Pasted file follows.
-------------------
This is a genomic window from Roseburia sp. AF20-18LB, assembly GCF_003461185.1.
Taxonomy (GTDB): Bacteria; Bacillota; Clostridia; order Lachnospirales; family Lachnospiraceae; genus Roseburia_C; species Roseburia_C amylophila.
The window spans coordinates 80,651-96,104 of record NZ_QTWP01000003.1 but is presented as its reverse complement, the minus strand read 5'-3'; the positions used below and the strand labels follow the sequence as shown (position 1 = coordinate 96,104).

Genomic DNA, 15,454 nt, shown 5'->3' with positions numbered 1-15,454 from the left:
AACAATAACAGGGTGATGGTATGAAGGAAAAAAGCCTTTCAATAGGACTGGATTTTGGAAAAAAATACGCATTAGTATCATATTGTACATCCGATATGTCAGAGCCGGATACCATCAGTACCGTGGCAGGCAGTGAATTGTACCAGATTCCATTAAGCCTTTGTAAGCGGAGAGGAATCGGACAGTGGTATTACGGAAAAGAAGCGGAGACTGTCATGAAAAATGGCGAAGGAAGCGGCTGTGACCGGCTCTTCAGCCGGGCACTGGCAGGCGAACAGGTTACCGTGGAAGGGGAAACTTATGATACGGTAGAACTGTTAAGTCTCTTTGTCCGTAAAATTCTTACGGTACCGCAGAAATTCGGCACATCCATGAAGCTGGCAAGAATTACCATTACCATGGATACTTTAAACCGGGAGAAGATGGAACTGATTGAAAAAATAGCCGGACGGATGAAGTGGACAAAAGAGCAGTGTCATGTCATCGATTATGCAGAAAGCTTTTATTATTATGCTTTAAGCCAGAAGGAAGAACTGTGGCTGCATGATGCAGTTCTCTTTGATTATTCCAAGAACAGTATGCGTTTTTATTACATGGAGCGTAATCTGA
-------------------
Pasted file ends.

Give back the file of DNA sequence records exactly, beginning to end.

This is a genomic window from Roseburia sp. AF20-18LB, assembly GCF_003461185.1.
Taxonomy (GTDB): Bacteria; Bacillota; Clostridia; order Lachnospirales; family Lachnospiraceae; genus Roseburia_C; species Roseburia_C amylophila.
The window spans coordinates 80,651-96,104 of record NZ_QTWP01000003.1 but is presented as its reverse complement, the minus strand read 5'-3'; the positions used below and the strand labels follow the sequence as shown (position 1 = coordinate 96,104).

Genomic DNA, 15,454 nt, shown 5'->3' with positions numbered 1-15,454 from the left:
AACAATAACAGGGTGATGGTATGAAGGAAAAAAGCCTTTCAATAGGACTGGATTTTGGAAAAAAATACGCATTAGTATCATATTGTACATCCGATATGTCAGAGCCGGATACCATCAGTACCGTGGCAGGCAGTGAATTGTACCAGATTCCATTAAGCCTTTGTAAGCGGAGAGGAATCGGACAGTGGTATTACGGAAAAGAAGCGGAGACTGTCATGAAAAATGGCGAAGGAAGCGGCTGTGACCGGCTCTTCAGCCGGGCACTGGCAGGCGAACAGGTTACCGTGGAAGGGGAAACTTATGATACGGTAGAACTGTTAAGTCTCTTTGTCCGTAAAATTCTTACGGTACCGCAGAAATTCGGCACATCCATGAAGCTGGCAAGAATTACCATTACCATGGATACTTTAAACCGGGAGAAGATGGAACTGATTGAAAAAATAGCCGGACGGATGAAGTGGACAAAAGAGCAGTGTCATGTCATCGATTATGCAGAAAGCTTTTATTATTATGCTTTAAGCCAGAAGGAAGAACTGTGGCTGCATGATGCAGTTCTCTTTGATTATTCCAAGAACAGTATGCGTTTTTATTACATGGAGCGTAATCTGA